My grandmother always said that buying a house is just like buying a new hat. I never quite got what she meant there; I guess I always assumed she was being whimsical. But looking back, I can see that she was an unusually independent woman for her day, buying a house for herself using money from her job at a teaching college. It makes me wonder if the hat thing had some deeper meaning that I missed, and now it’s too late to ask.
I guess it could be saying to choose a house that suits you, or that keeps the sun off, or doesn’t give you hat hair. More to the point, don’t buy one just because it’s cool in theory; it really has to work in practice as well or it’s a waste of money (and dignity). Personally, I’ve never really felt like a hat person, so gran’s advice could just as well have meant ‘don’t buy one at all’, but I reckon it’s more likely to be the first one.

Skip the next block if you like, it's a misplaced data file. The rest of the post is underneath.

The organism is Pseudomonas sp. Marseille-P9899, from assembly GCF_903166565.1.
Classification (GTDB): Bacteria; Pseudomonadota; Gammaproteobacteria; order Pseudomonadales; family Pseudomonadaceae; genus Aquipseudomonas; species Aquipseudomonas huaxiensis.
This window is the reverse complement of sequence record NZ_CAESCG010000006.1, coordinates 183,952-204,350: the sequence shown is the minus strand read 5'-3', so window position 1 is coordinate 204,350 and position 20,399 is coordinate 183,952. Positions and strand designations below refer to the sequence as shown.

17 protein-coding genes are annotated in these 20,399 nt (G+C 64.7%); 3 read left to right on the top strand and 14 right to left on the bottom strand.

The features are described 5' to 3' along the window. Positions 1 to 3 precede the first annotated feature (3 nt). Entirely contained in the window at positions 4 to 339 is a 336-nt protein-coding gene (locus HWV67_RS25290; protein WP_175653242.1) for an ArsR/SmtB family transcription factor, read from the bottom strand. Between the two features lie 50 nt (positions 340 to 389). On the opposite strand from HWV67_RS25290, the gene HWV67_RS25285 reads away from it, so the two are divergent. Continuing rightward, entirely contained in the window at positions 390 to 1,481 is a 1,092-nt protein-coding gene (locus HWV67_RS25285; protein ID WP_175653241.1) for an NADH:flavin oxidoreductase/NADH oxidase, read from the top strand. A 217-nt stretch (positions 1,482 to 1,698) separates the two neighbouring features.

I wish she’d left me with some more solid advice, like how to find the best local conveyancer. Sandringham properties, for the most part, seem to float my boat – if they were a hat, they’d be a broad-brimmed straw hat for the beach. Sometimes trendy, sometimes not so much, but usually appropriate for the designated purpose. But I’d have known that without gran’s input. What I’m really at a loss about is how to go about actually buying one – a house, that is, not a straw hat.
It’s not a money thing, either. Thanks to gran’s savvy investing, I’ve got a tidy down payment ready to go. But yeah – when it comes to things like hiring conveyancing solicitors, I’m clueless. It never was gran’s way to give solid advice, though – a tad surprising for someone so practical in a lot of ways.